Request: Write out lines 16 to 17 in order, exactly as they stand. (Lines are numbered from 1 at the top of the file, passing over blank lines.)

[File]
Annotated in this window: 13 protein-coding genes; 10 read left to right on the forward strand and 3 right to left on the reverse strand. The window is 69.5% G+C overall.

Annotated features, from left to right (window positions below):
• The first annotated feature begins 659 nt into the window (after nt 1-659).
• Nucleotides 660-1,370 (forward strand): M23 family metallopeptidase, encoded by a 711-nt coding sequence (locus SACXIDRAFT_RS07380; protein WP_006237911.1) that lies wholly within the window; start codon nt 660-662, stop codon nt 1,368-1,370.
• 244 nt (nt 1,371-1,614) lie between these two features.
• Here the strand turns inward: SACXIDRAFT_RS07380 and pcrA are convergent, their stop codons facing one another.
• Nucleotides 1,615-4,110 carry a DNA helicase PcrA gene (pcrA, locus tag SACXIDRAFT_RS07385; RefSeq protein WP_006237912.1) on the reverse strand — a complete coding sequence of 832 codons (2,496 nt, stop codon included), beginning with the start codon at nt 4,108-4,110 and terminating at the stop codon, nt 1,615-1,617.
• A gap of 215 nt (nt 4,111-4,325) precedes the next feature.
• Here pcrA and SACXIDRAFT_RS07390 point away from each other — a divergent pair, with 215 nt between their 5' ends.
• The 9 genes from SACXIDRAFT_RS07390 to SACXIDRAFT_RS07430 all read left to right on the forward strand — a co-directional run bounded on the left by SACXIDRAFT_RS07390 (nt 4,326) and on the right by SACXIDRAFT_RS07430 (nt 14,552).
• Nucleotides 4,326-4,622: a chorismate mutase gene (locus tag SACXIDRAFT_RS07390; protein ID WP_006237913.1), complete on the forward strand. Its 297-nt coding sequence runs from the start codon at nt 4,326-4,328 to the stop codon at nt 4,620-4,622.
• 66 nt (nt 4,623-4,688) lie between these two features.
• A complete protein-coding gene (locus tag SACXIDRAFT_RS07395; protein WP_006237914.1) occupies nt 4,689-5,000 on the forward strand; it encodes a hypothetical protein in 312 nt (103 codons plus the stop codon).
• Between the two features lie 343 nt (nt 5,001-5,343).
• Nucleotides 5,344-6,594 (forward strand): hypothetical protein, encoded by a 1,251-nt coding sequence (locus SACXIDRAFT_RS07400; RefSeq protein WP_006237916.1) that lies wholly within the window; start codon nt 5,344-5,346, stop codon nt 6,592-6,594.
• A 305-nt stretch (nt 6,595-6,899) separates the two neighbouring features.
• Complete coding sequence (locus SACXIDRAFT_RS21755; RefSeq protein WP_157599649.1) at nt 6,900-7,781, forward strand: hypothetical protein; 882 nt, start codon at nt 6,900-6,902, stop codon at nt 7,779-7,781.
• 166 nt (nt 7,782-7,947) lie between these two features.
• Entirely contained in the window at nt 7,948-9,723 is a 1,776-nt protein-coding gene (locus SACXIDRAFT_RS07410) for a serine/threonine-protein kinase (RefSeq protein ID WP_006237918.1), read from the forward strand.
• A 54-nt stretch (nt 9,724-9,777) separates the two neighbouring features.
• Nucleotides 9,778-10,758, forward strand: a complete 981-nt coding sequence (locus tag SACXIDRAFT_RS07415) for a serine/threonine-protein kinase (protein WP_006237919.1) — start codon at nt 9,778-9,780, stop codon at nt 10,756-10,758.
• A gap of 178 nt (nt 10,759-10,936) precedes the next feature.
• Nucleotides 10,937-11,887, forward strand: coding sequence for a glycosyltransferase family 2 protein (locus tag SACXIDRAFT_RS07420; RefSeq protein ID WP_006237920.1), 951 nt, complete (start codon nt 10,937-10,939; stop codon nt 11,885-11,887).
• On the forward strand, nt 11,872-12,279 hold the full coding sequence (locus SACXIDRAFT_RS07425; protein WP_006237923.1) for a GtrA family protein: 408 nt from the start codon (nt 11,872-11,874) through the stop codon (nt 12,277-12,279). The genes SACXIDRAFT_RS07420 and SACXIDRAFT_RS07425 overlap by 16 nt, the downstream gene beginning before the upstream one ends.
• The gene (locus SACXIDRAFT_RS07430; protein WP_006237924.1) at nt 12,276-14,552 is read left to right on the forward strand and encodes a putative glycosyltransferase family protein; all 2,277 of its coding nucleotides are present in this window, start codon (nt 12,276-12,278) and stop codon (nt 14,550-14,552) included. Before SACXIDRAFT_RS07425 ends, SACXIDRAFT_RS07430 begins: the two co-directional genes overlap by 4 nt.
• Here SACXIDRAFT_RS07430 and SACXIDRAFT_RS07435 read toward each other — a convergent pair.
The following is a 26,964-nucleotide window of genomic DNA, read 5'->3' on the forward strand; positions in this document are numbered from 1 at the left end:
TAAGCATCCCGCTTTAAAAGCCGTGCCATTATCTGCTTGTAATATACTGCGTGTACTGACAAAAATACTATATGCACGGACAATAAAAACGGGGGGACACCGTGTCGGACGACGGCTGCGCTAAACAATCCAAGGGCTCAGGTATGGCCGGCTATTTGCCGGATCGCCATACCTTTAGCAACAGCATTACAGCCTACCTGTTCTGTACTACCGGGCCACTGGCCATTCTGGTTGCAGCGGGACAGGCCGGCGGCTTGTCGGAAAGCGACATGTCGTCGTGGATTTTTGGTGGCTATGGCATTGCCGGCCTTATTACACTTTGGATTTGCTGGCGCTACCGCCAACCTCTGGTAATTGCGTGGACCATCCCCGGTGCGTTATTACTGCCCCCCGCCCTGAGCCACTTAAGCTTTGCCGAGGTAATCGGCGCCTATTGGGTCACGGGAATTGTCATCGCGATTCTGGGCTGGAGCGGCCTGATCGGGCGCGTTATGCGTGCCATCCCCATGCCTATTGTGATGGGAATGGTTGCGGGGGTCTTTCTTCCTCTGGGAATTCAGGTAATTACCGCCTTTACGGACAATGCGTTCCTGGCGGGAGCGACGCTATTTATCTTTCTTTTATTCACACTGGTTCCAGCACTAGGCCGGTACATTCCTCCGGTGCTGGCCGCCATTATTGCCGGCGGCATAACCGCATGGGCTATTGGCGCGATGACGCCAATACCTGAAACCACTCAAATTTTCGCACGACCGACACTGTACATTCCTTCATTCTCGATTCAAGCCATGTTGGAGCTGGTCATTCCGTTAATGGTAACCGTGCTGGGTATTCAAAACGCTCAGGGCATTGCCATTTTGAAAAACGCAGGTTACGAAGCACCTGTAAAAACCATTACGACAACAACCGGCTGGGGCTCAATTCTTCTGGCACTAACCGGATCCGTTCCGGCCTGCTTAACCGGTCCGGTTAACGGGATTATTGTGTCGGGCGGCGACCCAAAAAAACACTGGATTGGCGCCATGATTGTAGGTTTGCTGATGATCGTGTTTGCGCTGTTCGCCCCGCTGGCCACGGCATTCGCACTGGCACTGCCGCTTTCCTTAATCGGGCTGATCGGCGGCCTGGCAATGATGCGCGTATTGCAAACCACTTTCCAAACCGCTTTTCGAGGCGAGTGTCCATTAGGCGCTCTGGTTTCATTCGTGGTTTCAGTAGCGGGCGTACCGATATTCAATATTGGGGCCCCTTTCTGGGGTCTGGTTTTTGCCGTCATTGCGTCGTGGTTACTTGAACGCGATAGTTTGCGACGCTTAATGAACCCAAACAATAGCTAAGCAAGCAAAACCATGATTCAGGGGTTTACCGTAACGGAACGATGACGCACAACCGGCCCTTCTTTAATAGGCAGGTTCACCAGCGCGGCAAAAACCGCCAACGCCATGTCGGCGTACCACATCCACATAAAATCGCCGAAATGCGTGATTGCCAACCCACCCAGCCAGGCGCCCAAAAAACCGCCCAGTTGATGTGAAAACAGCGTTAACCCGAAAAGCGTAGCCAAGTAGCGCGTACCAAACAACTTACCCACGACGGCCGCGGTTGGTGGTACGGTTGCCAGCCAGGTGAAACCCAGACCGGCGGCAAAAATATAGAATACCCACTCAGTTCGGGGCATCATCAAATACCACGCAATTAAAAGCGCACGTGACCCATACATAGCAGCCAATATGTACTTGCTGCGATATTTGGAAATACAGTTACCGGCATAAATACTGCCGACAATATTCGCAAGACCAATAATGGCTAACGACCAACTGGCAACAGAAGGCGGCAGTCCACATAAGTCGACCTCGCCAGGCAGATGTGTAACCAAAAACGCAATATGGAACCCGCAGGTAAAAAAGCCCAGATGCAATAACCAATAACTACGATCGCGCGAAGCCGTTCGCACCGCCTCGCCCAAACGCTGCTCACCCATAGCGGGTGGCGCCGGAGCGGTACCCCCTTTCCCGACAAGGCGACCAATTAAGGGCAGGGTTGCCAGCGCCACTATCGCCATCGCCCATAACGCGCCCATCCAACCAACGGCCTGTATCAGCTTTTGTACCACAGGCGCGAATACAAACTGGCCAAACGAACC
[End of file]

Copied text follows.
• A 305-nt stretch (nt 6,595-6,899) separates the two neighbouring features.
• Complete coding sequence (locus SACXIDRAFT_RS21755; RefSeq protein WP_157599649.1) at nt 6,900-7,781, forward strand: hypothetical protein; 882 nt, start codon at nt 6,900-6,902, stop codon at nt 7,779-7,781.